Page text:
Buddhism rose in India 2,500 years ago. It played a key role in spreading monastic ideas across the subcontinent. Before Buddhism, the focus on a religious life was the yagna ritual in which gods were invoked for material gains. Great value was placed on social obligations such as marriage and children. Introspective ideas were restricted to intellectual communities. Buddha changed the rules of the game, and discussed ideas of desire and suffering with the common folk, inviting them to join the community (sangha) of monks and live in monasteries (viharas) where one could get wisdom (bodhi) that would grant peace and freedom. This became highly popular. The old ways were being abandoned.
In response, Vedic Hinduism reframed itself to become Puranic Hinduism, which brought hermit wisdom into the householder’s life. While Buddhist scholars focused on the negation of life, hence zero (shunya), Hindu storytellers spoke of affirmation of life, hence infinity (ananta). Life was full of joy and pleasure. The wise were not those who renounced the world; the wise were those who participated in the world, without getting attached to it. Stories of such wise men were retold in epics like Ramayana and Mahabharata. In temples, rituals celebrated the marriage of gods and goddesses. Beauty and pleasure found displays on temple walls. People spoke of the wise god, Vishnu, who preserves the social order and does not destroy it as monks do.
The wise were those who participated in the world, without getting attached to it.
In Puranic lore, composed around 1,500 years ago, while Brahma creates social order, he and his children (for example, Indra) are not at peace with the world. Shiva renounces the social order, becomes a hermit, and is at peace. Shakti marries Shiva and gets him to participate in social life, but he remains a reluctant participant, unable to appreciate social norms. Vishnu is a fruitful member of the society, taking various mortal forms (avatar)—at times priest (Vaman), at times king (Ram), at times cowherd (Krishna)—living life fully, wisely, as he is enlightened in the ways of the Veda.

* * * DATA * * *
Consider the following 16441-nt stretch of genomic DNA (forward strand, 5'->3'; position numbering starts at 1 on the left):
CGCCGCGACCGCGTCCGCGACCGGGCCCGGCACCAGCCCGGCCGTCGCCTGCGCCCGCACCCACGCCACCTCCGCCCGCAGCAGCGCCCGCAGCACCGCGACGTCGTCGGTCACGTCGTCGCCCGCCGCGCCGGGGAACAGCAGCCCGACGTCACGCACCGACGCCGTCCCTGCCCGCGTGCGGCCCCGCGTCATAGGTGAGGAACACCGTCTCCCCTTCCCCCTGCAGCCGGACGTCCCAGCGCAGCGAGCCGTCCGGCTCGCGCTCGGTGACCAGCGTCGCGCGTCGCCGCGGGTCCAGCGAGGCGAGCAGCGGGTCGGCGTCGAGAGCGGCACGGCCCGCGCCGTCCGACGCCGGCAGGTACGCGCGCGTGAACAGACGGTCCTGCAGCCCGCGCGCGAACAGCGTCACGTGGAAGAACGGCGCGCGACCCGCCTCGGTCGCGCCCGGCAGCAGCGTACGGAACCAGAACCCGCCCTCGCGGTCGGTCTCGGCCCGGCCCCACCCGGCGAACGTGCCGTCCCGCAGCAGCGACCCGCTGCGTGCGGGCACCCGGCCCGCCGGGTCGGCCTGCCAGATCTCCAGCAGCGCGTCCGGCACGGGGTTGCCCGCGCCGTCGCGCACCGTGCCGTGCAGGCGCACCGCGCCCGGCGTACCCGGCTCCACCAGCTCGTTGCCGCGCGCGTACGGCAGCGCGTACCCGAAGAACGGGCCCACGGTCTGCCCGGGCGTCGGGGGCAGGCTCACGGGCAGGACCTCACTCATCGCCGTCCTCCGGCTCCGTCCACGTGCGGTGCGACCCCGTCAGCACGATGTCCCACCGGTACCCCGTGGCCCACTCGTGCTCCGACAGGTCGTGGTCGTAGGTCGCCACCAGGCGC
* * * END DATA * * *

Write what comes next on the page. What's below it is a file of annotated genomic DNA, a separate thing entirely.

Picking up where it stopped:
Clearly, for more than a thousand years, Buddhism and Hinduism were rivals. But they influenced each other’s philosophies and mythologies. Adi Shankaracharya was accused of being Prachanna Bauddha, masking Buddhist ideas in Vedic lore, for example; and Buddhist concept of heaven and hell reveals a strong Puranic influence.
The value placed on the household by Hindus, led to the old Theravada Buddhism transforming into Mahayana Buddhism, where a greater value was placed on Bodhisattva, who is more compassionate and understanding of human material desires than the enlightened Buddha. The importance given to hermits by Buddhists led to Vedic Hinduism—which valued pitr-rin (debt to ancestors that was repaid with marriage, children and family life)—to give greater importance to gurus who embraced celibacy and renunciation, such as Shankara and Ramanuja, and created monasteries (mathas) much like Buddhist viharas. Buddhists told stories of how the Adi Buddha manifests himself as Buddhas and Bodhisattvas for the benefit of humanity, an idea that mirrored the popular concept of avatar found amongst Puranic Hindus. Thus, for a long time, Hinduism and Buddhist mingled and merged.